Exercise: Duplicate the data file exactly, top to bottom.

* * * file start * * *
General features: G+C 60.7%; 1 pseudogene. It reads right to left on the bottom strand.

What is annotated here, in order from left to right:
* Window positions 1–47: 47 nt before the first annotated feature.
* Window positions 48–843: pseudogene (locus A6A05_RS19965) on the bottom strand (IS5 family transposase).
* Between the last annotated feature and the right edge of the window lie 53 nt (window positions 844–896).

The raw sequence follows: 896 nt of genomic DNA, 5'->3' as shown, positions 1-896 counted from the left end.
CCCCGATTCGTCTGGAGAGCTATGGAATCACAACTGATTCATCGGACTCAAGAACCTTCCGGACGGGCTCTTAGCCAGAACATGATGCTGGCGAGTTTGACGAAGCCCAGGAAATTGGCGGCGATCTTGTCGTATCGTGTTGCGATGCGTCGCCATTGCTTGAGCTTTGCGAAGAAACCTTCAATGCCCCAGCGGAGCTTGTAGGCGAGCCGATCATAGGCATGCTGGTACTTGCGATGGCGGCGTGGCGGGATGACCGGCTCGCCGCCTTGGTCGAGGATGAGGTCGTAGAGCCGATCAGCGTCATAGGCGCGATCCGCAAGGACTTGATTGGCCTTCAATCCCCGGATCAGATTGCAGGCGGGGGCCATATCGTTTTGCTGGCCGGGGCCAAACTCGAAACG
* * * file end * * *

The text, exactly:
General features: G+C 60.7%; 1 pseudogene. It reads right to left on the bottom strand.

What is annotated here, in order from left to right:
* Window positions 1–47: 47 nt before the first annotated feature.
* Window positions 48–843: pseudogene (locus A6A05_RS19965) on the bottom strand (IS5 family transposase).
* Between the last annotated feature and the right edge of the window lie 53 nt (window positions 844–896).

The raw sequence follows: 896 nt of genomic DNA, 5'->3' as shown, positions 1-896 counted from the left end.
CCCCGATTCGTCTGGAGAGCTATGGAATCACAACTGATTCATCGGACTCAAGAACCTTCCGGACGGGCTCTTAGCCAGAACATGATGCTGGCGAGTTTGACGAAGCCCAGGAAATTGGCGGCGATCTTGTCGTATCGTGTTGCGATGCGTCGCCATTGCTTGAGCTTTGCGAAGAAACCTTCAATGCCCCAGCGGAGCTTGTAGGCGAGCCGATCATAGGCATGCTGGTACTTGCGATGGCGGCGTGGCGGGATGACCGGCTCGCCGCCTTGGTCGAGGATGAGGTCGTAGAGCCGATCAGCGTCATAGGCGCGATCCGCAAGGACTTGATTGGCCTTCAATCCCCGGATCAGATTGCAGGCGGGGGCCATATCGTTTTGCTGGCCGGGGCCAAACTCGAAACG